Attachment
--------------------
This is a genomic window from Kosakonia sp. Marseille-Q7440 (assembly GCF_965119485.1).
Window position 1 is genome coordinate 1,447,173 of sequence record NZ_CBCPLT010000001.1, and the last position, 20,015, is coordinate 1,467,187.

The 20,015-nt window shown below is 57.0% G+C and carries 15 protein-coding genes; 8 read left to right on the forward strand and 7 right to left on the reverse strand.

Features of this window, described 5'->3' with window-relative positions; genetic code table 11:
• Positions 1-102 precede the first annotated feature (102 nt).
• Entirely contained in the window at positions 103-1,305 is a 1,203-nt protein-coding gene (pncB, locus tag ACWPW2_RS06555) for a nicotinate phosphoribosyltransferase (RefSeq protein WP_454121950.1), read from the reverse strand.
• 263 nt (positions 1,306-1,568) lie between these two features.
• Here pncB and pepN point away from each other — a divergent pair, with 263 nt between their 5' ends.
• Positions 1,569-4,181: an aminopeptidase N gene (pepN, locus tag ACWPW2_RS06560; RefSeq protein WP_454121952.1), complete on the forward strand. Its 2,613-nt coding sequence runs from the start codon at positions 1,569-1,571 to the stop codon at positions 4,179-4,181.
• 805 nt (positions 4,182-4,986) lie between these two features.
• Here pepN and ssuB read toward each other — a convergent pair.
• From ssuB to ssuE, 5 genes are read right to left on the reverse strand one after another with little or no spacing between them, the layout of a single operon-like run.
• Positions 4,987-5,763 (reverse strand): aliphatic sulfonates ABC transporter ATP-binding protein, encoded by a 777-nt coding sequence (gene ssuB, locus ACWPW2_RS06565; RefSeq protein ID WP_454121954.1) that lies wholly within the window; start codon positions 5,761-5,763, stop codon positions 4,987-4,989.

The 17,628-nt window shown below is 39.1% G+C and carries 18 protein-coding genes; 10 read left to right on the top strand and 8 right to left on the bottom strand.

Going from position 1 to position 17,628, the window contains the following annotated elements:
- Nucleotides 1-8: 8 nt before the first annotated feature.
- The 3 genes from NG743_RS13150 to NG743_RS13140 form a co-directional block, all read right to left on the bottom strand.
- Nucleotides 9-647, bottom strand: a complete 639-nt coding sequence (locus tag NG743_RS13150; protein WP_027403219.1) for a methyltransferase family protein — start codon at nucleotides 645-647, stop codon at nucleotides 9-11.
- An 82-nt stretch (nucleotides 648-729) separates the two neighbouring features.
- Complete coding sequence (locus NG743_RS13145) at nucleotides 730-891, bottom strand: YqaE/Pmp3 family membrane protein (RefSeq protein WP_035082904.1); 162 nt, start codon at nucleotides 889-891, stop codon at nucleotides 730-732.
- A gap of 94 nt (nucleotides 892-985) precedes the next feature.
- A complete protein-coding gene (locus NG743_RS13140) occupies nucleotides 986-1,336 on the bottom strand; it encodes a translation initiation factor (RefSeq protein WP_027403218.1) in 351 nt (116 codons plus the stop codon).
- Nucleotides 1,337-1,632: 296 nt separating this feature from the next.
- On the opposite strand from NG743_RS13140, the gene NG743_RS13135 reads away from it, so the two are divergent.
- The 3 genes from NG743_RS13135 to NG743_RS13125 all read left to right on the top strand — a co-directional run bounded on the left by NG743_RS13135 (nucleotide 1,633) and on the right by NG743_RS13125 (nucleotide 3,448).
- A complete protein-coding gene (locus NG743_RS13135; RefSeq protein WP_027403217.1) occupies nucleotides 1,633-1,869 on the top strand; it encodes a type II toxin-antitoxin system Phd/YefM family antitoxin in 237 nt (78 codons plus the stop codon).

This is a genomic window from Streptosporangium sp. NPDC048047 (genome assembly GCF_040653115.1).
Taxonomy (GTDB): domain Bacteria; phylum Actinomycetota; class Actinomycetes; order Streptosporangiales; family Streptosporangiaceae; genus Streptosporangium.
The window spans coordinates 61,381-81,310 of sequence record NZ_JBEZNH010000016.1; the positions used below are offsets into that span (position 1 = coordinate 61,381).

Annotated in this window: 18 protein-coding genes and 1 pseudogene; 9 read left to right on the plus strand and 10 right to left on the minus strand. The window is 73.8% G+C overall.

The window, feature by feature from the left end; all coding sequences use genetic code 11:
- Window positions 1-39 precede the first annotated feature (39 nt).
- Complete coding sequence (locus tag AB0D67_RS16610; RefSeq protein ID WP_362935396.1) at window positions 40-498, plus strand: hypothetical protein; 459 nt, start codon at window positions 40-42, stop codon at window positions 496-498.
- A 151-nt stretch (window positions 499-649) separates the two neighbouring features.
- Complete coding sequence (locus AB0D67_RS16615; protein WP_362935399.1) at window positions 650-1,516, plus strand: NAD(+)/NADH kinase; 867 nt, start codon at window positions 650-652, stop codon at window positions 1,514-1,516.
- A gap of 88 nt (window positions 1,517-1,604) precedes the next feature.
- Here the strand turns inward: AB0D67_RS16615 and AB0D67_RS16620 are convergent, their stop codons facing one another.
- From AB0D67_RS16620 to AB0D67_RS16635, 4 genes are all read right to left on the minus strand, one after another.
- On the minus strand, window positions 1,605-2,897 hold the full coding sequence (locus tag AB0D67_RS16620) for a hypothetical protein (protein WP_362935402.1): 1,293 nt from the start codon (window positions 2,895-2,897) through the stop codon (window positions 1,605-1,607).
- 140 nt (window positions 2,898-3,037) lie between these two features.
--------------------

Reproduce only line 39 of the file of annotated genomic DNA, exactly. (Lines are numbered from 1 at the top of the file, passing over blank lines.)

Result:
- On the minus strand, window positions 1,605-2,897 hold the full coding sequence (locus tag AB0D67_RS16620) for a hypothetical protein (protein WP_362935402.1): 1,293 nt from the start codon (window positions 2,895-2,897) through the stop codon (window positions 1,605-1,607).